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The Fintech sector in Argentina is constantly growing

The economic crisis and increased internet coverage provide space for fintech to thrive. In the last 12 months, the number of fintech startups in Latin America has jumped from 703 to 1,166, according to the Inter-American Bank of Development study. Just five years ago fintech was a relatively unknown concept in the region. It seems that the fintech revolution is showing no signs of slowing down.



This picture show people working on fintech.

More than half of the firms that add innovation to the financial sector plan to expand and operate abroad in the next three years.

In economies with more informality and low levels of banking, the penetration of fintech shows better results. Therefore, a significant number of companies incubated in our country rely on the region to leverage their business and start the process of internationalization.

Argentina has shown exponential growth in the fintech sector in the last five years. And, according to the number of registered firms, it ranks third in Latin America.

Great fintech results in economy

By 2017 there were 133 companies, located mainly in the Autonomous City and province of Buenos Aires, with production niches in Mendoza, Córdoba, Tucumán, Jujuy, Tierra del Fuego, and Santa Fe.

This is a core group made up mainly of SMEs, both in terms of turnover levels and employment rates. According to data from the Argentine Agency of Investment and Commerce (Aaici) nearly 80% have fewer than 50 employees and only 10% employ more than 100 people.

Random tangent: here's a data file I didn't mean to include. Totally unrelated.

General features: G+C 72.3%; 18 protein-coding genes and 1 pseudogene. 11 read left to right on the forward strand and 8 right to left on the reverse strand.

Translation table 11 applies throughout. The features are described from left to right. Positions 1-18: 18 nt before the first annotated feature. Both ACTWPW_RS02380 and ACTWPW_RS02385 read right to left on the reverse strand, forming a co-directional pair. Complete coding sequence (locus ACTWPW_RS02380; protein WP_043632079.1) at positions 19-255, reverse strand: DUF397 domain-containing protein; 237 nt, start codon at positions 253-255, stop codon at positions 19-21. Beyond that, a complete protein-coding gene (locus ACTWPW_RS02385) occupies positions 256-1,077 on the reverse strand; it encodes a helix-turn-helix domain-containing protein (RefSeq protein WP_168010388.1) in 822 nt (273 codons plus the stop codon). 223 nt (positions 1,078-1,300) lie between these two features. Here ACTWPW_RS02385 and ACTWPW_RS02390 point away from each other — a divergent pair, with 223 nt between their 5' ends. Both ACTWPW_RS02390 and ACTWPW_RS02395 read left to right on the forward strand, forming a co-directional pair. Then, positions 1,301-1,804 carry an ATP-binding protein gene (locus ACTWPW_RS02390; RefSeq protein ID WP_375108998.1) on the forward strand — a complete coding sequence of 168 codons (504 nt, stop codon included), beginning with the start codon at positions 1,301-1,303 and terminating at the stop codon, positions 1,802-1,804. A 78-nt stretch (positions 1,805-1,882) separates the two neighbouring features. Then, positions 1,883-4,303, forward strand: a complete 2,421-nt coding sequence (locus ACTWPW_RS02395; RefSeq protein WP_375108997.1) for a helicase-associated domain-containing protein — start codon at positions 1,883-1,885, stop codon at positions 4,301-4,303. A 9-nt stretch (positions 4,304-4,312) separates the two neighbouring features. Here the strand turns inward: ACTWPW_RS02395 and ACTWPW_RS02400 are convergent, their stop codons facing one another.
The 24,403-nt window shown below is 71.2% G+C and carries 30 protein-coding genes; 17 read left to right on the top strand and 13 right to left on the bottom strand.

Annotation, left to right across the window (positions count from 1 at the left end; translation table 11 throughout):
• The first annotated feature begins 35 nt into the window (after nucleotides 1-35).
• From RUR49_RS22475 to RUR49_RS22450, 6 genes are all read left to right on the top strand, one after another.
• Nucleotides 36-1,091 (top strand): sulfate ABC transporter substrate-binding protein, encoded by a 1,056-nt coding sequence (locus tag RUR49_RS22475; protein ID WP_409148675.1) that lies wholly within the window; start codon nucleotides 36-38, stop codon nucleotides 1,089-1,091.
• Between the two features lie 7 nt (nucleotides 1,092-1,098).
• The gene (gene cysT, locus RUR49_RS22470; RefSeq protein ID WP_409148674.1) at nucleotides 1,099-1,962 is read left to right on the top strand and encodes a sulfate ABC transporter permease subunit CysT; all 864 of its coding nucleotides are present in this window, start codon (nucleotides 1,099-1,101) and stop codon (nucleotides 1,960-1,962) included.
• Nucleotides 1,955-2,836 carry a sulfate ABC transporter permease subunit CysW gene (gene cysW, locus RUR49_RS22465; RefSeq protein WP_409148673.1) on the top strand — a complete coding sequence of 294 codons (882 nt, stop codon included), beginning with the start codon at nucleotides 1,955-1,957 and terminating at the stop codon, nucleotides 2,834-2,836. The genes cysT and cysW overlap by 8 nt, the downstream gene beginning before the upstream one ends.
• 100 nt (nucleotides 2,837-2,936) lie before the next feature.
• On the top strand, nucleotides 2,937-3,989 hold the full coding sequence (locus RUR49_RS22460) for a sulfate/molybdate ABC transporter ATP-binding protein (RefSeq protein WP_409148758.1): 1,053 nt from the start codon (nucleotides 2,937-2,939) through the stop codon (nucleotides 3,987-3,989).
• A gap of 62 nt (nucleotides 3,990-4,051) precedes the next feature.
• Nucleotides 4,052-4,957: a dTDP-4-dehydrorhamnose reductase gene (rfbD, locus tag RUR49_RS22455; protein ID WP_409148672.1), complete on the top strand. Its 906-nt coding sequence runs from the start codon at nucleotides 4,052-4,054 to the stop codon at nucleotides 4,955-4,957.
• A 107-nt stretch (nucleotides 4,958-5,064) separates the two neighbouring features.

“Fintech came to revolutionize the global financial system. In Argentina, the ecosystem is in the midst of growth, and it is a purely small business sector,” says Alejandro Wagner, Director General of International Trade of Aaici.

He organized a commercial mission to Las Vegas, a few days ago, with a dozen firms specializing in software development, applications, technologies, and financial solutions.

The projections of geographic expansion are ambitious in the short term, as 75% of firms based in the country expect to arrive abroad in the next three years.

“Fintech Argentines are usually born thinking about regionalization, as a way to achieve businesses that can scale and generate higher turnover volumes,” says Juan Pablo Bruzzo, president of Fintech’s Argentine Chamber.


The platforms are positioned as strategic partners of banks, financial institutions, and companies interested in expanding their customer base and expanding their business to markets that have not yet been developed.

“In a context where financial inclusion is a challenge for Latin America, Findo registers more than 10,000 user data points. It has 100% digital on-boarding, device and cell line verification, identity document validation, facial recognition system, and biometrics.”‘

“It also has and other credit bureaus, to obtain in minutes a robust profile of the interested party,” describes Diego Varela, co-founder, and CEO of fintech that was born in 2016, with the focus on generating reliable credit access to unbanked people.

“We were pioneers in the construction of a mobile scoring model, with alternative data, which is continuously optimized with algorithms based on automatic learning, allowing to validate the identity, and verify the behavior and economic activity of the interested person responding to the request quickly,” he says.

For his part, Alejandro Muszak, founder and CEO of Wenance, which has been in the Argentine market for 20 years, but started the digital transformation in 2014, betting on internationalization.

He also says that “the process of escalating the business abroad responds to the purpose of extending the frontiers of financial services and facilitate access to credit for those who until now were excluded or neglected for decades.”

This picture show a person typing on a keyboard, loosely related to fintech.
More than half of the firms that add innovation to the financial sector plan to expand and operate abroad in the next three years. (Source)